(HC) Staich v. US Parole Commissioner

Filing 26

ORDER GRANTING Respondent's 15 Motion to Dismiss, signed by Magistrate Judge Helena M. Barch-Kuchta on 11/18/2021. CASE CLOSED. (Marrujo, C)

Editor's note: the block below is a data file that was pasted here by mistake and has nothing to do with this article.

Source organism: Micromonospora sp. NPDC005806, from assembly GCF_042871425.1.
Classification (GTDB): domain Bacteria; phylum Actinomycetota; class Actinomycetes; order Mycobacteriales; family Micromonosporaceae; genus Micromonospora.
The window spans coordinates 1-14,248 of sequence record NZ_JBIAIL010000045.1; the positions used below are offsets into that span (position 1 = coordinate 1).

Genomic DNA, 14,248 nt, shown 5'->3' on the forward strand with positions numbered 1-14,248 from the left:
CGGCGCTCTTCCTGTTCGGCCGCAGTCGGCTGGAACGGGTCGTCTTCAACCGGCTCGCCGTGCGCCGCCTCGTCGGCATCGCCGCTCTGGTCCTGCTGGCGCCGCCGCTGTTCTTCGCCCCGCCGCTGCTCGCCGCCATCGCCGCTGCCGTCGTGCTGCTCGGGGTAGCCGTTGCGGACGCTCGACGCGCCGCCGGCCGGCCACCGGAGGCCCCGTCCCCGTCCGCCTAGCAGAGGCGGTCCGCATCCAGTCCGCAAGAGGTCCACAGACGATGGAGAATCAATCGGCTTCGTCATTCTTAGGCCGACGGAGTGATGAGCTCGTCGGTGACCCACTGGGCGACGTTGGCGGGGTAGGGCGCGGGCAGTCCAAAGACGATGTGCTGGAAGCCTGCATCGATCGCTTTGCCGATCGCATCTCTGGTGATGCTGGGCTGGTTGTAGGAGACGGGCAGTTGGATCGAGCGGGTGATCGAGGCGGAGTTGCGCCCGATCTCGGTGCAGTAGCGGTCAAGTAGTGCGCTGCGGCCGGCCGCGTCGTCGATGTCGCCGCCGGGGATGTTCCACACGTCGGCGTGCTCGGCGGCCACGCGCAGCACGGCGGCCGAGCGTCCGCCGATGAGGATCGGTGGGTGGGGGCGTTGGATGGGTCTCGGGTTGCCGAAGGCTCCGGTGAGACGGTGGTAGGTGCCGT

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1 2 3 4 5 6 7 8 UNITED STATES DISTRICT COURT 9 FOR THE EASTERN DISTRICT OF CALIFORNIA 10 11 IVAN VON STAICH, 12 Petitioner, 13 Case No. 1:21-cv-00628-HBK ORDER GRANTING RESPONDENT’S MOTION TO DISMISS1 v. (Doc. No. 15) 14 US PAROLE COMMISSIONER, 15 Respondent. 16 Petitioner Ivan Von Staich initiated this action by filing a pro se petition for writ of 17 18 mandamus under 28 U.S.C. § 1651. (Doc. No. 1). Before the Court is Respondent’s motion to 19 dismiss. (Doc. No. 15). Respondent filed an Appendix in support of its motion. (Doc. No. 15-1). 20 Petitioner filed an opposition to the motion. (Doc. No. 22). For the reasons set forth below, the 21 Court grants Respondent’s motion. 22 I. BACKGROUND 23 Petitioner filed the instant petition on March 25, 2021, seeking relief through writ of 24 mandamus under 28 U.S.C. § 1651. (Doc. No. 1). Petitioner requested the Court to direct the 25 U.S. Parole Commission to “cease and terminate all federal parole violation proceedings” arising 26 from his 1980 conviction for mailing threatening communications in violation of 18 U.S.C. § 876. 27 1 28 Both parties have consented to the jurisdiction of a magistrate judge, in accordance with 28 U.S.C. § 636(c)(1). (Doc. No. 21). 1 (Id.). On August 3, 2021, the Court ordered Respondent to respond to the petition and to provide 2 information regarding the status and nature of Petitioner’s custody. (Doc. No. 13). 3 Respondent’s response and accompanying appendix reveals the following facts. On June 4 9, 1980, Petitioner pled guilty to mailing threatening letters to his ex-girlfriend, including threats 5 to murder her and her family members. (Doc. No. 15-1 at 2). Petitioner was sentenced to 5 years 6 in prison. (Id. at 3). On November 14, 1983, Petitioner was released on parole with the condition 7 that he not contact or communicate with his ex-girlfriend. (Id. at 7). On December 7-8, 1983, 8 Petitioner violated the conditions of his release and murdered his ex-girlfriend’s husband and 9 attempted to murder his ex-girlfriend. (Id. at 9). Petitioner was then held in state custody for 10 these state crimes. (Doc. No. 15 at 2). The U.S. Parole Commission also obtained an arrest 11 warrant for Petitioner for violations of his release conditions on December 8, 1983. (Doc. No. 12 15-1 at 8-10). On May 30, 1986, Petitioner was sentenced to 30-years-to-life in state prison for 13 murder and attempted murder. (Doc. No. 15 at 2). On December 4, 2020, Petitioner was granted 14 parole from his state sentence. (Id.). On that same day, this Court’s arrest warrant (issued 15 December 8, 1983) was executed, and Petitioner was taken into federal custody. (Id.). 16 On January 21, 2021, the U.S. Parole Commission recommended that Petitioner’s parole 17 be revoked and that he be held in federal custody until December 4, 2021. (Doc. No. 15-1 at 16). 18 On April 15, 2021, Petitioner accepted an Expedited Revocation Proposal in which Petitioner 19 agreed to parole revocation and a federal custody release date of December 4, 2021. (Id. at 21). 20 In response to Petitioner’s acceptance of the Expedited Revocation Proposal, the U.S. Parole 21 Commission issued a Notice of Action and revoked mandatory release and ordered Petitioner’s 22 parole to be effective on December 4, 2021. (Id. at 22-24). 23 24 II. APPLICABLE LAW Under 28 U.S.C. § 1651, federal courts may issue writs “in aid of their respective 25 jurisdictions.” This court has original jurisdiction under 28 U.S.C. § 1361 to issue writs of 26 mandamus. That jurisdiction is limited, however, to writs of mandamus to “compel an officer or 27 employee of the United States or any agency thereof to perform a duty.” 28 U.S.C. § 1361. 28 Moreover, “[t]he writ of mandamus is a ‘drastic and extraordinary’ remedy ‘reserved for really 2 1 extraordinary causes.’” In re Van Dusen, 654 F.3d 838, 840 (9th Cir. 2011) (quoting Ex parte 2 Fahey, 332 U.S. 258, 259–60 (1947)). See Gulfstream Aerospace Corp. v. Mayacamas Corp., 485 3 U.S. 271, 289 (1988) (“This Court repeatedly has observed that the writ of mandamus is an 4 extraordinary remedy, to be reserved for extraordinary situations.”). Mandamus relief is only 5 available when (1) the petitioner's claim is clear and certain; (2) the duty is ministerial and so 6 plainly prescribed as to be free from doubt; and (3) no other adequate remedy is available. 7 Kildare v. Saenz, 325 F.3d 1078, 1085 (9th Cir. 2003); Patel v. Reno, 134 F.3d 929, 931 (9th Cir. 8 1998). 9 10 III. ANALYSIS In his initial Petition, filed on March 25, 2021, Petitioner asked the Court to order 11 Respondent to “‘cease and terminate’ all federal parole violation proceedings in the name” of 12 Petitioner. (Doc. No. 1 at 6-7). Subsequently, on April 15, 2021, Petitioner agreed to the 13 proposed parole revocation and federal custody release date of December 4, 2021. (Doc. 15-1 at 14 21). Petitioner also agreed that “[b]y accepting this decision, I understand that I am accepting 15 responsibility for my conduct, waiving my right to a revocation hearing, and waiving my right to 16 appeal the decision.” (Id.). On April 21, 2021, the U.S. Parole Commission ordered Petitioner be 17 released on parole on December 4, 2021, in accordance with Petitioner’s agreement. (Id. at 22). 18 Thus, based on Plaintiff’s stipulation to Respondent’s proposed federal custody release date, and 19 Respondent’s order that Petitioner be released on parole on December 4, 2021, Petitioner’s 20 request that Court order Respondent to “cease and terminate” parole revocation proceedings has 21 been rendered moot. See Anderson v. United States, 898 F.2d 751 (9th Cir. 1990) (once 22 dispositional review was granted, the claim was moot). In addition to this jurisdictional issue, the 23 Court notes that Petitioner has not demonstrated (1) a clear and certain claim for relief. and (2) 24 the absence of any other adequate means to attain relief, as required by § 1651. As per his 25 stipulation, Petitioner does not dispute Respondent’s proposed decision to revoke mandatory 26 release, credit “none of the time spent on release,” and order Petitioner be released on parole on 27 December 4, 2021. (Doc. 15 at 21-22). Thus, no grounds entitling Petitioner to the issuance of a 28 writ in the nature of mandamus exist. 3 1 Alternatively, Petitioner appears to claim Respondent incorrectly calculated his parole 2 release date by failing to give him credit for time he spent in state and federal custody on the basis 3 that Petitioner’s “entire Federal [Bureau of Prisons] inmate records, which includes all alleged 4 1983 parole violation warrant and detainer computer documents” were “completely destroyed.” 5 (Doc. No. 1 at 6-7). Challenges by a federal prisoner to the duration of his current custody may 6 be cognizable in a petition for a writ of habeas corpus pursuant to 28 U.S.C. § 2241. Preiser v. 7 Rodriguez, 411 U.S. 475, 487-88 (1973) (“even if restoration of [] good-time credits had merely 8 shortened the length of their confinement, rather than required immediate discharge from that 9 confinement, their suits would still have been within the core of habeas corpus in attacking the 10 very duration of their physical confinement itself.”); Tucker v. Carlson, 925 F.2d 330, 331-32 11 (9th Cir. 1991) (concluding that challenges to “the manner in which [a] sentence was executed,” 12 or to “the fact or duration of ... confinement,” are properly brought in habeas petitions pursuant to 13 § 2241); Zavala v. Ives, 785 F.3d 367, 370 n.3 (9th Cir. 2015) (BOP’s calculation of sentencing 14 credit may be challenged by a habeas petitioner under § 2241). 15 However, as argued by Respondent, Petitioner concedes to the calculation of his release 16 date on parole “effective on 12/04/21, after the service of 456 months” and Respondent has 17 ordered his parole effective on 12/04/21. (Doc. No. 15 at 21-22). Thus, even were the Court to 18 liberally construe his claim as a petition for a writ of habeas corpus, any challenge regarding the 19 calculation of his parole is premature at best. Further any challenges to that the length of his 20 current sentence are rendered moot by virtue of his stipulation to the revocation of his parole and 21 the agreed upon release date of December 4, 2021. 22 Accordingly, it is ORDERED: 23 1. Respondent’s motion to dismiss (Doc. No. 15) is GRANTED. 24 2. The Clerk of Court is directed to close this case. 25 26 Dated: November 18, 2021 HELENA M. BARCH-KUCHTA UNITED STATES MAGISTRATE JUDGE 27 28 4